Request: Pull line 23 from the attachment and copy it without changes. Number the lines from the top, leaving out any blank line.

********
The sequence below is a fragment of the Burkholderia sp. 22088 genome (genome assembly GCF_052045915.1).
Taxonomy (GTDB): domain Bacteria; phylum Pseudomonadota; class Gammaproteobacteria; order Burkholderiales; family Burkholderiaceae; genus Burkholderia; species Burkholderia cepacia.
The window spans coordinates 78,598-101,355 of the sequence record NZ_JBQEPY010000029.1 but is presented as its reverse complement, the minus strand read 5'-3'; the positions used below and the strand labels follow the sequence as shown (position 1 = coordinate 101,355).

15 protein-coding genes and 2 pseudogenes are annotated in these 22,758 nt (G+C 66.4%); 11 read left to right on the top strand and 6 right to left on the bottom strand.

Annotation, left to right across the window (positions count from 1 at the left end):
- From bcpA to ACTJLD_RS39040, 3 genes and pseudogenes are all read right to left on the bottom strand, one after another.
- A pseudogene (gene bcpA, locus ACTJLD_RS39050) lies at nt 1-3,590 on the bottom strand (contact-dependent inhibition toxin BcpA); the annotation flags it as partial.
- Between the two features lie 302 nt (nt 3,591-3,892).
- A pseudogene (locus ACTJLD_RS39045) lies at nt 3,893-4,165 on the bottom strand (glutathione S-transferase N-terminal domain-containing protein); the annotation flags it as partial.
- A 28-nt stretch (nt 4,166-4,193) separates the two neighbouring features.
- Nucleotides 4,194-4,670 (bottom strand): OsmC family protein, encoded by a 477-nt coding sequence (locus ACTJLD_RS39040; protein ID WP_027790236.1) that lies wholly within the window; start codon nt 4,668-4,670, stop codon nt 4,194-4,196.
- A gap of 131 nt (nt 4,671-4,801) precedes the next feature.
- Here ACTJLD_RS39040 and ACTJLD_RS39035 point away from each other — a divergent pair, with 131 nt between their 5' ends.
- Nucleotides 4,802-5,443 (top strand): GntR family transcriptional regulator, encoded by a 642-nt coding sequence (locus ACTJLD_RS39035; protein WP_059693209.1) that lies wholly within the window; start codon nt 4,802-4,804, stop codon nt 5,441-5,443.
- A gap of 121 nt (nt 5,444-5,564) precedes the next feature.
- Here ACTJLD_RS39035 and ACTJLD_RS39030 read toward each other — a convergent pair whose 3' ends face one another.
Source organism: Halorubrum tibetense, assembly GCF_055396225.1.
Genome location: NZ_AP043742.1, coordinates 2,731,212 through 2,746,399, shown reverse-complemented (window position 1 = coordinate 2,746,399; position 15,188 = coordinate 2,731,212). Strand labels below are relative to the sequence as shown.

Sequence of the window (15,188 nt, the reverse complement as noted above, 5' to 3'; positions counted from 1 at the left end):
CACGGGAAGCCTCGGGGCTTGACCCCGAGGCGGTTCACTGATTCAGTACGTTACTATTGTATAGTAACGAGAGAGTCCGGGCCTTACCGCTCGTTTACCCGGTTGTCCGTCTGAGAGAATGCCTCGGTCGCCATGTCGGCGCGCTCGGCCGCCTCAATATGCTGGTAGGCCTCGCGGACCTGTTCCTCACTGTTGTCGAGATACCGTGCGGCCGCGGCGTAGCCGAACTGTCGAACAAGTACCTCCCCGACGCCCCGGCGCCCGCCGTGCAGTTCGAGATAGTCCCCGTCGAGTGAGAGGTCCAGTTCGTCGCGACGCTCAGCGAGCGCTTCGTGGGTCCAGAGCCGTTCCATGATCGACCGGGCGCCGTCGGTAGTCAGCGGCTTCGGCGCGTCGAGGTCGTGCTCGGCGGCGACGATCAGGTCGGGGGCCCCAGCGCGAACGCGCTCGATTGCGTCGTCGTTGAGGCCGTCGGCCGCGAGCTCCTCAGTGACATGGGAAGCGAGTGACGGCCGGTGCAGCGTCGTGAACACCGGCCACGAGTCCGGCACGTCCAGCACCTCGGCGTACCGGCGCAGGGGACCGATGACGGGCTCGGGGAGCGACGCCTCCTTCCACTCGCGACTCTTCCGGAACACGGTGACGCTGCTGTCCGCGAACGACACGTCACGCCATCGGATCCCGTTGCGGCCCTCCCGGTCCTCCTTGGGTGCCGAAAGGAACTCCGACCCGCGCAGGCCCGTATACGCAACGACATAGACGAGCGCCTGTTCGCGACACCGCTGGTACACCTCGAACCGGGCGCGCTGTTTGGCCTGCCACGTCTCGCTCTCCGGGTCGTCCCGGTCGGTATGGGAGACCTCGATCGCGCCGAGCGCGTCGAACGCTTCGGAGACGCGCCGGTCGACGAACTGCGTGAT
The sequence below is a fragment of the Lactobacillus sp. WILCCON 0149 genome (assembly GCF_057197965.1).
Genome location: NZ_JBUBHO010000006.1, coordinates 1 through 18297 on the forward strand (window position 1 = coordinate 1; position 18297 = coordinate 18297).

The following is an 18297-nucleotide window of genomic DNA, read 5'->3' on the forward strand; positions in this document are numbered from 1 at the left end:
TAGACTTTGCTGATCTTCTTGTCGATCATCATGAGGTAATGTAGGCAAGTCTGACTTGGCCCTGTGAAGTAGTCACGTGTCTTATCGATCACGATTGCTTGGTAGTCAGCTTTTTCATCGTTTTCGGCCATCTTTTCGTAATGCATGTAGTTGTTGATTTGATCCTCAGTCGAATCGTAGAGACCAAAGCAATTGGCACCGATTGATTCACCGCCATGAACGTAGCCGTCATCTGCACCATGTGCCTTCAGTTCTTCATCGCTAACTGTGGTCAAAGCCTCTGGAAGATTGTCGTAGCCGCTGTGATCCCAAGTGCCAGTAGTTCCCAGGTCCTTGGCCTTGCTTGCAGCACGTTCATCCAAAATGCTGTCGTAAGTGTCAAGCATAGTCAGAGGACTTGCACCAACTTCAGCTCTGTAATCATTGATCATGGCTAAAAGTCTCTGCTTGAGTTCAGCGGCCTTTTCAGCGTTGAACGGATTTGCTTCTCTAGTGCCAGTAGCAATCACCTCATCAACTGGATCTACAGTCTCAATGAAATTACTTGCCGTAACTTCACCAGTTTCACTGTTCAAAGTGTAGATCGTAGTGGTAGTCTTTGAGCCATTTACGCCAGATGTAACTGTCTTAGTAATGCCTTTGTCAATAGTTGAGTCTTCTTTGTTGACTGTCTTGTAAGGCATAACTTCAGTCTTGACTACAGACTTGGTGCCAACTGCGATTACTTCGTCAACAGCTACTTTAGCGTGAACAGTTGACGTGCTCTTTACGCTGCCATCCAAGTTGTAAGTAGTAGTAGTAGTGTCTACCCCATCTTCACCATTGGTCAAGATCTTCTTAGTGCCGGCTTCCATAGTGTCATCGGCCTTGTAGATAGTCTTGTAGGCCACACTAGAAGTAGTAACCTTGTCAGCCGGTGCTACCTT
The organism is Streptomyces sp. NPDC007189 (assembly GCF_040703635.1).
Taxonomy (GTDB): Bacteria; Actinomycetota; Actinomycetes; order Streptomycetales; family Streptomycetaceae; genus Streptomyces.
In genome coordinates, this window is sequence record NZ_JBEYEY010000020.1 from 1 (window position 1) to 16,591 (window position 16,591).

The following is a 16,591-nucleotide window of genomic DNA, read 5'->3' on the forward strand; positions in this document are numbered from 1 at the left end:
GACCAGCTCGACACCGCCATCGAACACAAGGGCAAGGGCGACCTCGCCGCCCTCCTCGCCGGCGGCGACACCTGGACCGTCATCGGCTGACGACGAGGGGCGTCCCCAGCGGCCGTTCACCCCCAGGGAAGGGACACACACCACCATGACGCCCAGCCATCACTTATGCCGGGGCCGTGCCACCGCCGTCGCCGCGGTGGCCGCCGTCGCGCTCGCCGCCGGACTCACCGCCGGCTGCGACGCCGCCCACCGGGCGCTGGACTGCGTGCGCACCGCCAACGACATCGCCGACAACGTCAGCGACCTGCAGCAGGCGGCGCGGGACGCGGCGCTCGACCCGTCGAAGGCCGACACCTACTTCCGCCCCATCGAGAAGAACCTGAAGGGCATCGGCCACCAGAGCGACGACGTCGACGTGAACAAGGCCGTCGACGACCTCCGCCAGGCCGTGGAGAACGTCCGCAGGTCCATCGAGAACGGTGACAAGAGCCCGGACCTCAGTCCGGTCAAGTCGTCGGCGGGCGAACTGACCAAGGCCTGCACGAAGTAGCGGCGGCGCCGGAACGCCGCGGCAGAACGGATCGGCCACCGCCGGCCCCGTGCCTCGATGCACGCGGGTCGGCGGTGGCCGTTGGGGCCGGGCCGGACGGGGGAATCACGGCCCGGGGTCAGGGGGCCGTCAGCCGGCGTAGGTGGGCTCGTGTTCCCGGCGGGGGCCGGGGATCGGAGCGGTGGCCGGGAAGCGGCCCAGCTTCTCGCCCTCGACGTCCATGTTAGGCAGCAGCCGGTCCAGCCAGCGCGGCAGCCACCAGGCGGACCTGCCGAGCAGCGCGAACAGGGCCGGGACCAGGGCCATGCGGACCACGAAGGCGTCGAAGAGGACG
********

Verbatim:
The following is an 18297-nucleotide window of genomic DNA, read 5'->3' on the forward strand; positions in this document are numbered from 1 at the left end: